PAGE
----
It is now dawning on us that development is the best contraceptive; providing women greater access to education, health and birth control measures has a bigger impact on reducing fertility than punitive measures. For instance, Maharashtra has a TFR of 1.7 and Kerala, Punjab and West Bengal have 1.6 TFR, while Bihar and Uttar Pradesh have 3 and 2.4 TFR respectively. Countrywide, women with no schooling have an average 3.1 children, compared to 1.7 children for women with 12 or more years of schooling.
Urbanisation is also an important reason for the decline. By 2030, as much as 41% Indians will be living in towns and cities. In the countryside, an additional family member is a helping hand but in cities raising a child is expensive. Also in cities, women have less social pressure to have more children. The survey shows the fertility rate at 1.6% in urban areas and 2.1% in rural India.
However, the bad news is that the prevalence of anaemia has risen across age groups. As many as 57% women aged 15-49 were anaemic in 2019-21, compared to 53% in 2015-16, while the same for men rose from 22.7% to 25%. The most formidable increase—8.5 percentage points—was observed for children aged 6-59 months (67.1%). No wonder, the average height of Indians is falling. According to the NFHS, men have grown shorter by 1.10 cm while women by 0.12 cm. What can one expect in a country where the health budget is a measly 1.1% of the GDP?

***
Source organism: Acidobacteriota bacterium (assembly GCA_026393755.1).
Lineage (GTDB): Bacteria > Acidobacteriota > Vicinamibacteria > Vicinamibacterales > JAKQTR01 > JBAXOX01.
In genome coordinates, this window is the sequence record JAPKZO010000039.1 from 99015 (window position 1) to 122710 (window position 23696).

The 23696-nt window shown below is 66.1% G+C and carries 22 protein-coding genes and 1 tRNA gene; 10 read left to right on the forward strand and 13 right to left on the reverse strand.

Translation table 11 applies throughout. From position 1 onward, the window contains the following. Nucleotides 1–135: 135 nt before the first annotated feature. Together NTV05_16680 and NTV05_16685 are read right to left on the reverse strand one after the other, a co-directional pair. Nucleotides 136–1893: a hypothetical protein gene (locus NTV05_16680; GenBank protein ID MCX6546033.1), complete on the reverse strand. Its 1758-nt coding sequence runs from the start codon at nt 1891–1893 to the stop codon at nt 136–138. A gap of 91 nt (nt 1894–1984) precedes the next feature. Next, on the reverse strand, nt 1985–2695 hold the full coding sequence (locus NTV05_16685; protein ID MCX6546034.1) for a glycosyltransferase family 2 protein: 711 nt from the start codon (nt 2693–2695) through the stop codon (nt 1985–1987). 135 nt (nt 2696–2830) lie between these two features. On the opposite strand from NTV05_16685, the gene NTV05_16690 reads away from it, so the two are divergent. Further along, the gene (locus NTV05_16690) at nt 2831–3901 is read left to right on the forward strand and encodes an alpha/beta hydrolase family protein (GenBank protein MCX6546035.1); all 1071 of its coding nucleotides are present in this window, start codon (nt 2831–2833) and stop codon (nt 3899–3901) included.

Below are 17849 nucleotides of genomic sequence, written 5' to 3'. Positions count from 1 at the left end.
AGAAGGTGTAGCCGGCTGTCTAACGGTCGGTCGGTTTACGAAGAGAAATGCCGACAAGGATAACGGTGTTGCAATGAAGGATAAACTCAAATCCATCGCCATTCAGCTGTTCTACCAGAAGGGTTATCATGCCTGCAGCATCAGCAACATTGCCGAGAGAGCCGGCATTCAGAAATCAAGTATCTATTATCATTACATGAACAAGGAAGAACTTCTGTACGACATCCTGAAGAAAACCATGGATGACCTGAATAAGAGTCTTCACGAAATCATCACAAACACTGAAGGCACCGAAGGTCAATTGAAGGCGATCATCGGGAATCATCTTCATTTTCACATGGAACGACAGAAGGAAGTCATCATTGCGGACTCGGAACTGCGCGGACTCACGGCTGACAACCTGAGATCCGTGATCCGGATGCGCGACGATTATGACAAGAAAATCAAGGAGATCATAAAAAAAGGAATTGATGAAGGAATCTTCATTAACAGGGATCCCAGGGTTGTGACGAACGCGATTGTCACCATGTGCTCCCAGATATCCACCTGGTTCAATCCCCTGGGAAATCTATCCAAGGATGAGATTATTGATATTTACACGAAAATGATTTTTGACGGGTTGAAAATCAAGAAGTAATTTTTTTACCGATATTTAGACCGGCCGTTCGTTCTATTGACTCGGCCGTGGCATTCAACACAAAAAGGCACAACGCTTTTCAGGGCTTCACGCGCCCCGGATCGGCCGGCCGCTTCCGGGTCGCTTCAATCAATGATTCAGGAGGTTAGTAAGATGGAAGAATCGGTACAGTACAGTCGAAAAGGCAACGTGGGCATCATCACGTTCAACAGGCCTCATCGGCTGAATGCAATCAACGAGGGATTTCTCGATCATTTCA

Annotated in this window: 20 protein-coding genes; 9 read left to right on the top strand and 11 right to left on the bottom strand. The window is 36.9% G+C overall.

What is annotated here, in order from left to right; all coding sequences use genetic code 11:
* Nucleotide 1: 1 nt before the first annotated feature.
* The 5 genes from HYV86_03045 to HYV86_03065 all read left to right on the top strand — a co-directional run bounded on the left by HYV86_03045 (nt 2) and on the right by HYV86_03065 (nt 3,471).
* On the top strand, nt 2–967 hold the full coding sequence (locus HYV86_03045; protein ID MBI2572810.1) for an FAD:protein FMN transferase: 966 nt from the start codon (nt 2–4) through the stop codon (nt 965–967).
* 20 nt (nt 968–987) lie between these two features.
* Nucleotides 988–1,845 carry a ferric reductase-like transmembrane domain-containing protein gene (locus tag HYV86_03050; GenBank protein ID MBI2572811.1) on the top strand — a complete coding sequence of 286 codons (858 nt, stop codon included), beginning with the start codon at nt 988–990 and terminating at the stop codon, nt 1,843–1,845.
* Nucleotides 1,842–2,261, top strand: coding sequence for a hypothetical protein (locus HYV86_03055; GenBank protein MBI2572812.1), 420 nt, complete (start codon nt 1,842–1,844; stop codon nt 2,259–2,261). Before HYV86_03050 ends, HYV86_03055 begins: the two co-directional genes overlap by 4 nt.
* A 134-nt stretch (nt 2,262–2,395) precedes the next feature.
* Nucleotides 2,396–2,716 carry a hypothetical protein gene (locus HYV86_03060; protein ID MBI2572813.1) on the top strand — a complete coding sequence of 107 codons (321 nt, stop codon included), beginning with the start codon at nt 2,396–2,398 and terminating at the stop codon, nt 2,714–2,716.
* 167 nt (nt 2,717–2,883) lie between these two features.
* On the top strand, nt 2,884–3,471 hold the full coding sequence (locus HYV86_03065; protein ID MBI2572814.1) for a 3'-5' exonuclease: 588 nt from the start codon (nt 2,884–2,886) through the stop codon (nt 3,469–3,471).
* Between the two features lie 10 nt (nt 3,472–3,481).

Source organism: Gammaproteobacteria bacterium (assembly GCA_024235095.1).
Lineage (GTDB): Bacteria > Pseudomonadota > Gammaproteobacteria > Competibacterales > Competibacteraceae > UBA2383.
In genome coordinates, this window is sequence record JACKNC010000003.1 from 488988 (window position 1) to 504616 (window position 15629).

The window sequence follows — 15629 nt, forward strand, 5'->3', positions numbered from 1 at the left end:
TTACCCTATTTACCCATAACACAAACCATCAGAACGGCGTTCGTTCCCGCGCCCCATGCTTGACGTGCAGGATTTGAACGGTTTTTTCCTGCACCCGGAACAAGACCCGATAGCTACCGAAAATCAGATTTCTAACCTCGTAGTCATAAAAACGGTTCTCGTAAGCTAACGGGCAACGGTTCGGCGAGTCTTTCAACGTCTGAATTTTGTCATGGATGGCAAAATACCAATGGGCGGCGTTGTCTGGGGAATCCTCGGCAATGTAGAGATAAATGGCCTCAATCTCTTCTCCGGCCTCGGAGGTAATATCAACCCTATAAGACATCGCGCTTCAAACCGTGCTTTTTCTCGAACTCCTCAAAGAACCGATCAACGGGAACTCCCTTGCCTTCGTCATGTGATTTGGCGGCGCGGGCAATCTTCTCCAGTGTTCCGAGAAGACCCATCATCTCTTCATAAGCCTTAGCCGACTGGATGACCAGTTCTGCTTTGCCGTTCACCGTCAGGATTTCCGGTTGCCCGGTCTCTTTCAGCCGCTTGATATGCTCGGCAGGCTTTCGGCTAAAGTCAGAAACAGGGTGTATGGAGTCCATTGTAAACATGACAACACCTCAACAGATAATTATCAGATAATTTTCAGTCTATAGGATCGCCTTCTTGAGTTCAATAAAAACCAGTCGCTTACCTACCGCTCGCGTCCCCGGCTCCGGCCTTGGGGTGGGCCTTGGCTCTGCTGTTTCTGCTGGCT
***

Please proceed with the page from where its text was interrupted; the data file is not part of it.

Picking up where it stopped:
Coming back to Muslims and population, census figures don’t support the contention that they are baby breeders. According to Census 2011, the growth rate of the Muslim population witnessed a 5.3% drop compared to the previous decade whereas the growth rate of the Hindu population fell by 3.2% in the same period. The fact is that religion has little to do with fertility levels; Islamic Bangladesh has a TFR of 2.01. Even within India, the fertility rates among Muslims in Kerala is lower than the fertility rates among Hindus in Bihar.
The current moderate to slightly high fertility in a few categories of the population is because of lower education, higher infant mortality, preference for sons and lack of access to good quality family-planning services.
Another reason why Modi’s alarmism is surprising is that it comes at a time when even China has opted for an overhaul of its earlier one-child policy. In 2013, China relaxed its infamous one-child policy imposed in 1979. The policy resulted in undesirable consequences such as sex-selective abortions, depressed fertility levels, irreversible population ageing, labour shortages and economic slowdown.
Also, the BJP needs to praise Nehru this time; in 1951, India was the first developing country to start a family planning programme.
It’s time to stop playing politics over population and focus on the profound economic and social impacts of a slowing population growth. India has entered a demographic sweet spot that will continue for another three decades; half of India’s population is under 29 years of age. To encash this demographic dividend, we need to train and employ this mass of youngsters, not mess with their minds.The time for `Sabka saath, sabka vikas, sabka vishwas’ is now.
The writer is an independent journalist based in Mumbai. He has reported on civil society, law-enforcement, environment and urban development with a pronounced anti-establishment stance for more than three decades and has been associated with national publications such as The Times of India, The Indian Post and the Free Press Journal. He tweets @anilsingh703.